Eagles make claim as top team in the NFC | Marcus Hayes

Eagles head coach Doug Pederson (left) and offensive coordinator Frank Reich celebrate the team’s win over the Panthers at Bank of America Stadium on Thursday.

CHARLOTTE, NC — What gorgeous football.

What passionate, breathtaking, completely enjoyable football happened in Charlotte on Thursday night.

Stars starred. Everything mattered.

The Eagles won, 28-23, and moved to 5-1. They won on the road, without right tackle Lane Johnson, on a short week, in prime time. They could — should? — be considered the best team in the NFC in this young 2017 season, all apologies to the Packers and Falcons. The Panthers had a chance at entering that argument but they fell to 4-2.

If they get a little healthier either team has the horses wind up in Minneapolis on Feb. 4 but, of course, not both. With luck, though, the teams will do this all over again in January, most likely 537 miles northeast of Thursday night’s site.

With luck, the football will be just as compelling, just as complete.

Rarely does a marquee game rise to the level of its hype. Such a game should be savored.

The coaches called on their offenses and defenses to execute intricately. They did so.
The star quarterbacks made thrilling plays. The top targets made incredible catches.

And the Eagles won.

“We showed them that we are one of the top teams. That was our goal,” said linebacker Nigel Bradham, the best player on the field Thursday night. “Everybody was high on this game. We came ready.”

Ready for anything, which is how you beat the Panthers and Cam Newton.

“Two 4-1 teams, to come in and play that way … short week …” said cornerback Jalen Mills, who sealed the win with an interception. “This is a great team win.”

It was great theater.

You had Newton, the 2015 MVP, vs. Carson Wentz, who might have an MVP in his future. You had Kelvin Benjamin, a 6-foot-5, 245-pound nightmare, and his bookend, Devin Funchess, 6-4 and 225, vs. Alshon Jeffery, 6-foot-4, 230-pounds and tight end Zach Ertz, the most productive tight end in the NFC in the past calendar year. You had Fletcher Cox, Pro Bowl tackle, and Julius Peppers, a 37-year-old sack machine.

On the sidelines you had former Andy Reid assistant Ron Rivera, two-time Coach of the Year, vs. former Andy Reid assistant Doug Pederson, who entered the game having silenced all critics who had questioned his credentials.

They’re even quieter now.

Wentz and Ertz turned two interceptions by Newton into two touchdown passes.

Near the end of the third quarter, with a defender clinging to his knees, Wentz found rookie Mack Hollins, who played at North Carolina, for 20 yards on third-and-16, then then hit Jeffery for 37 more, the bulk of his 71 yards on four catches. And then, as the fourth quarter began, Wentz hit Nelson Agholor for the 24-yard touchdown that made it 28-16, enough for the win. Wentz finished 16-for-30 for 222 yards and those three TDs.

Newton had his moments, too. He hit Benjamin with a 16-yard pass that Benjamin laid out for like a giant Odell Beckham Jr., the best of Benjamin’s eight catches. Newton then scored a touchdown with a 16-yard run that screwed rookie cornerback Rasul Douglas into the ground, on of his 11 runs for 71 yards. Earlier, Newton hit Funchess with an elegant toe-tapper; later, Funchess snared a one-hander. Newton finished 28-for-52 for 239 yards, with a touchdown pass and three interceptions.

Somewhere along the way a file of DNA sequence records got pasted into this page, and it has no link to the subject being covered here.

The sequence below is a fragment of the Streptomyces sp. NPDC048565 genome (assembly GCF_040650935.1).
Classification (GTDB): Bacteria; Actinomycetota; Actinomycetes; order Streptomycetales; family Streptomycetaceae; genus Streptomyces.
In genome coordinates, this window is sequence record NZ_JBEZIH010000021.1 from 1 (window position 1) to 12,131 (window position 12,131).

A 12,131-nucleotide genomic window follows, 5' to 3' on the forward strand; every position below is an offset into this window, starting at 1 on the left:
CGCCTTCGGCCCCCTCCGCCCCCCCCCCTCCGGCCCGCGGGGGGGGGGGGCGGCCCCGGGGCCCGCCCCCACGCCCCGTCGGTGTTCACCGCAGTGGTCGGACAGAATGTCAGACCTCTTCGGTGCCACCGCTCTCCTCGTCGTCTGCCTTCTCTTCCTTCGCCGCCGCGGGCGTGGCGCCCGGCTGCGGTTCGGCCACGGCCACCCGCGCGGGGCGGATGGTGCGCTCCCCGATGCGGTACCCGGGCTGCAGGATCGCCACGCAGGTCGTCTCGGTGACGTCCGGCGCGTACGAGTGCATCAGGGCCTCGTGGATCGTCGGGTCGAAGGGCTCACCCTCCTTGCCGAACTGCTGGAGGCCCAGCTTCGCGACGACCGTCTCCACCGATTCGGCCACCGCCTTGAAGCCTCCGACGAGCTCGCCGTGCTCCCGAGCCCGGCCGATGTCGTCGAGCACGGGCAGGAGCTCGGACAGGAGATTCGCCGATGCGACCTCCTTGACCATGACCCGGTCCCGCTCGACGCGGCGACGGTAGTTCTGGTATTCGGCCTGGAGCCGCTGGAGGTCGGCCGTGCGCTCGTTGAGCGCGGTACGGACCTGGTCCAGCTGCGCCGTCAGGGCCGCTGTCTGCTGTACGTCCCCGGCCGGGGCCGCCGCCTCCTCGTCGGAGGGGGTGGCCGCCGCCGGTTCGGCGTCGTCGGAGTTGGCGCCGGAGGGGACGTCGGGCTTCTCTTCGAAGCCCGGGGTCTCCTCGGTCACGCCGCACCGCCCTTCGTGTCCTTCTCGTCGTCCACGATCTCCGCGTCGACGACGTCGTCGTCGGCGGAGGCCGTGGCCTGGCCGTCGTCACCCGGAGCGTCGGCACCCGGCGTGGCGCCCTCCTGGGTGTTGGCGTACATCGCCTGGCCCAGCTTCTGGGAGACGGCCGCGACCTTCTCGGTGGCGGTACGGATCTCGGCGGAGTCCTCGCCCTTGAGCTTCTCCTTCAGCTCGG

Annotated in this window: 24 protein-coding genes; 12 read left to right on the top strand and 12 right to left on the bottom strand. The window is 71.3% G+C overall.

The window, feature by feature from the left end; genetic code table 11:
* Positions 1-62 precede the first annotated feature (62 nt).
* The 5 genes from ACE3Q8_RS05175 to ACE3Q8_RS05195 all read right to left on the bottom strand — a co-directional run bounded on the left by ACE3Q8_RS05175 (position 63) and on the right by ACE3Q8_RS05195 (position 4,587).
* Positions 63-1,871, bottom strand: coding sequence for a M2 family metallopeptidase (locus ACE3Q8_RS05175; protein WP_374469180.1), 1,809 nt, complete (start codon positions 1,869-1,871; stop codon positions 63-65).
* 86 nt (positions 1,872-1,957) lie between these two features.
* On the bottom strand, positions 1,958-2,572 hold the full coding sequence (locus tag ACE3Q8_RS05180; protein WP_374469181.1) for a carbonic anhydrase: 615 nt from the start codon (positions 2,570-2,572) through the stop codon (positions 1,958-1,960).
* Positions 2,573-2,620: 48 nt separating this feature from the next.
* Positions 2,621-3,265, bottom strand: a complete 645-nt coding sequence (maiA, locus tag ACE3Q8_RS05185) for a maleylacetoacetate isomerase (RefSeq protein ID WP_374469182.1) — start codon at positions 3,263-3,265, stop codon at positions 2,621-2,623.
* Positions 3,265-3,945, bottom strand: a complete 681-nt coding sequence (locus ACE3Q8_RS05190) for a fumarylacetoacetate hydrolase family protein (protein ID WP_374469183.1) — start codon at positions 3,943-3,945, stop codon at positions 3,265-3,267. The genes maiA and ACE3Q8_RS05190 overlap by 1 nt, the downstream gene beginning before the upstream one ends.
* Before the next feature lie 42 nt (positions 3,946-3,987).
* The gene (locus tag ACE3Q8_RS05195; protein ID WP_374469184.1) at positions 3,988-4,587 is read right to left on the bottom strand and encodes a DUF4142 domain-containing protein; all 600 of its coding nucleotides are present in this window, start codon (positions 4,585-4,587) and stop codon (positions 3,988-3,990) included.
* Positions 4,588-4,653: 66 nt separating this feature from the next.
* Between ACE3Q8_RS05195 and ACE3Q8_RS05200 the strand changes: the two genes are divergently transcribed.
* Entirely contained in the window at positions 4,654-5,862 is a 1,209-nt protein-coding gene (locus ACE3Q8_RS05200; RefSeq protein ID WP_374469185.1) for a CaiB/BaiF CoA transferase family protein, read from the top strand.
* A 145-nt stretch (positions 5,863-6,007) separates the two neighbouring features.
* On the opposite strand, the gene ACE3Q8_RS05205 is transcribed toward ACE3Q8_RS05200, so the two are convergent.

He also drew three penalties on the Eagles’ young cornerbacks. One of them, Mills, made that clinching interception, with 3:06 to play.

Cox, the Eagles’ $102 million defensive tackle, returned from a two-game absence and forced the first interception, in the second quarter. He added a sack in the third and batted down a pass. Cox spent more time in Newton’s lap than his kids.

Peppers had a strip-sack on the first series; then, apparently, napped.

Both teams lost their middle linebackers, and still the level of play remained crisp. The Eagles allowed Panthers running backs 1 rushing yard.

The Panthers rode their defense for the first few weeks as Newton’s recovery from shoulder surgery limited his efficiency until the fourth game of the season. Once righted, Newton became the best quarterback in the league the past two weeks; six touchdowns, one interception, a 137.2 passer rating.

Meanwhile, Wentz had taken a leap forward in his last three games; six TDs, one pick, a 105.4 rating in three wins, all fueled by the best third-down play in the NFL.

Pederson calls those third-down plays, and he has found his stride in just his second season as head coach and full-time play-caller. Pederson even analytic-ed himself into a bonus point, when, early in the third quarter, he chose to wipe out an extra point when the Panthers committed a penalty on the kick. Instead of taking a 5-yard penalty on the kickoff Pederson chose to try a 2-point conversion, which, with the penalty, put the ball at the 1-yard line instead of the 2. They converted and took an 18-10 lead.

It was delicious.

For a few hours, football was all that mattered — the game, and the beautiful endeavor it can be. The contest provided an escape from protests, and the painful causes they champion; an escape from the braying from the White House, and from the hateful Twitter battlefield.

The league should be so lucky to have it happen like this again.